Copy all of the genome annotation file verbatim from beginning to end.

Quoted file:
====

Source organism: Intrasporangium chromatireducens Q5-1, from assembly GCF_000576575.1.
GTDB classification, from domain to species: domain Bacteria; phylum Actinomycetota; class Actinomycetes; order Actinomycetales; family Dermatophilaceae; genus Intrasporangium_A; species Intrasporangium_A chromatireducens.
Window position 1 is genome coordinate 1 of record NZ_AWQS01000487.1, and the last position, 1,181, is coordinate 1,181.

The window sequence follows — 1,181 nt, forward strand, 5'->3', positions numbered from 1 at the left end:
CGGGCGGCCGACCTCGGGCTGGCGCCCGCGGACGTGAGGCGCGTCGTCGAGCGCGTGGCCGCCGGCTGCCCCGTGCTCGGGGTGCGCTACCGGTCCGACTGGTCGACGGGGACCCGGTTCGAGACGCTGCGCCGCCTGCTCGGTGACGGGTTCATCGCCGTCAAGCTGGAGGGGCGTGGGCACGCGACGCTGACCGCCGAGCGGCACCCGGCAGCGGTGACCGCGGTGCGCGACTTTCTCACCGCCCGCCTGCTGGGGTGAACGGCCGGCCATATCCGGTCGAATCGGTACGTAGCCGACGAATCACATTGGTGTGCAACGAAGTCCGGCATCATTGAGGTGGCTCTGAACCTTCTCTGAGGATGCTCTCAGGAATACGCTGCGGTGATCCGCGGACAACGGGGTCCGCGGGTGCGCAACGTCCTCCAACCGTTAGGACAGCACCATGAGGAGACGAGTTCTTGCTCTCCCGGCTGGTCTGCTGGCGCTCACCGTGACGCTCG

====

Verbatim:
Source organism: Intrasporangium chromatireducens Q5-1, from assembly GCF_000576575.1.
GTDB classification, from domain to species: domain Bacteria; phylum Actinomycetota; class Actinomycetes; order Actinomycetales; family Dermatophilaceae; genus Intrasporangium_A; species Intrasporangium_A chromatireducens.
Window position 1 is genome coordinate 1 of record NZ_AWQS01000487.1, and the last position, 1,181, is coordinate 1,181.

The window sequence follows — 1,181 nt, forward strand, 5'->3', positions numbered from 1 at the left end:
CGGGCGGCCGACCTCGGGCTGGCGCCCGCGGACGTGAGGCGCGTCGTCGAGCGCGTGGCCGCCGGCTGCCCCGTGCTCGGGGTGCGCTACCGGTCCGACTGGTCGACGGGGACCCGGTTCGAGACGCTGCGCCGCCTGCTCGGTGACGGGTTCATCGCCGTCAAGCTGGAGGGGCGTGGGCACGCGACGCTGACCGCCGAGCGGCACCCGGCAGCGGTGACCGCGGTGCGCGACTTTCTCACCGCCCGCCTGCTGGGGTGAACGGCCGGCCATATCCGGTCGAATCGGTACGTAGCCGACGAATCACATTGGTGTGCAACGAAGTCCGGCATCATTGAGGTGGCTCTGAACCTTCTCTGAGGATGCTCTCAGGAATACGCTGCGGTGATCCGCGGACAACGGGGTCCGCGGGTGCGCAACGTCCTCCAACCGTTAGGACAGCACCATGAGGAGACGAGTTCTTGCTCTCCCGGCTGGTCTGCTGGCGCTCACCGTGACGCTCG